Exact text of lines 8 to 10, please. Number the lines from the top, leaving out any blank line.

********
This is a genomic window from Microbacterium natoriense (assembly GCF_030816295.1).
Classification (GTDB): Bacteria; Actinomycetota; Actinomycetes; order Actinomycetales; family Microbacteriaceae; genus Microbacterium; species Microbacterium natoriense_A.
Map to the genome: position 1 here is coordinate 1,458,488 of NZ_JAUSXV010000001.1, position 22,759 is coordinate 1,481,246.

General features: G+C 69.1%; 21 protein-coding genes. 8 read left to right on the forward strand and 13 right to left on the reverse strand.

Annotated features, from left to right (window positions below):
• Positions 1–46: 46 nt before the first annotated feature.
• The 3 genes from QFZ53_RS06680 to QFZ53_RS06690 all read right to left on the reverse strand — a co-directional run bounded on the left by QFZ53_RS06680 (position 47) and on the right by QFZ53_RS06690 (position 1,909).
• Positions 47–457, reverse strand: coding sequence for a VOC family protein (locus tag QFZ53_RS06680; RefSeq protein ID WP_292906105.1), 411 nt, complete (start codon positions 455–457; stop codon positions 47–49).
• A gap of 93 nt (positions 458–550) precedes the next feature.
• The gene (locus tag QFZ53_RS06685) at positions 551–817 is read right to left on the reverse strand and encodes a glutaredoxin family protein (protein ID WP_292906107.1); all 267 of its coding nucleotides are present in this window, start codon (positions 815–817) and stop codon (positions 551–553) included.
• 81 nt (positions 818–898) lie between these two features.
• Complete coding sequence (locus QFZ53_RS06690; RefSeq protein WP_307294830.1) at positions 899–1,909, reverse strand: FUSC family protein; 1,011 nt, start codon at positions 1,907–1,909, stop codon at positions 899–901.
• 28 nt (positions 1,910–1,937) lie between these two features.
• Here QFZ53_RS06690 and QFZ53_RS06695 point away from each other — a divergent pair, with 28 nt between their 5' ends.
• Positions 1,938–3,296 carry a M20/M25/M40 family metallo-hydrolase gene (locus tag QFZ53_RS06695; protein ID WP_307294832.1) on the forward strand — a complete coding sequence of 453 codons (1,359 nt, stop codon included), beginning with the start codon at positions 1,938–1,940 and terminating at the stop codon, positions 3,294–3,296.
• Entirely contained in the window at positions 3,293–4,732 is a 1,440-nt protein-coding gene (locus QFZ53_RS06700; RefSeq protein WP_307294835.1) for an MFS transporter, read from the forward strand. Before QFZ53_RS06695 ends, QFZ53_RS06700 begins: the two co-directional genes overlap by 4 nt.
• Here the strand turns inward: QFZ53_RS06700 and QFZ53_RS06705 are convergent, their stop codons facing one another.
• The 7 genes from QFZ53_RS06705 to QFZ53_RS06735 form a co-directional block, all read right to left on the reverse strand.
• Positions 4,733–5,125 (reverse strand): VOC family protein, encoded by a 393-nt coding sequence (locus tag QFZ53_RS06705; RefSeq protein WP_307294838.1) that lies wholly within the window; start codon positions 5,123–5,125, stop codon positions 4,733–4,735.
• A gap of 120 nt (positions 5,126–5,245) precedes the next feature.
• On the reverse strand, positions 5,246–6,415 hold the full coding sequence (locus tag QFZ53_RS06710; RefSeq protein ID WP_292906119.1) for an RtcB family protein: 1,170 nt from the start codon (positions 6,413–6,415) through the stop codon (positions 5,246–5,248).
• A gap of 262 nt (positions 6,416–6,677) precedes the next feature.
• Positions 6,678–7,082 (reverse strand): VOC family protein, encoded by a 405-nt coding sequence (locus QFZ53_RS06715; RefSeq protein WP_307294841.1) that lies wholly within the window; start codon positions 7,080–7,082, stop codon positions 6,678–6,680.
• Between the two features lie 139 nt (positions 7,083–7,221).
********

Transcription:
• Positions 47–457, reverse strand: coding sequence for a VOC family protein (locus tag QFZ53_RS06680; RefSeq protein ID WP_292906105.1), 411 nt, complete (start codon positions 455–457; stop codon positions 47–49).
• A gap of 93 nt (positions 458–550) precedes the next feature.
• The gene (locus tag QFZ53_RS06685) at positions 551–817 is read right to left on the reverse strand and encodes a glutaredoxin family protein (protein ID WP_292906107.1); all 267 of its coding nucleotides are present in this window, start codon (positions 815–817) and stop codon (positions 551–553) included.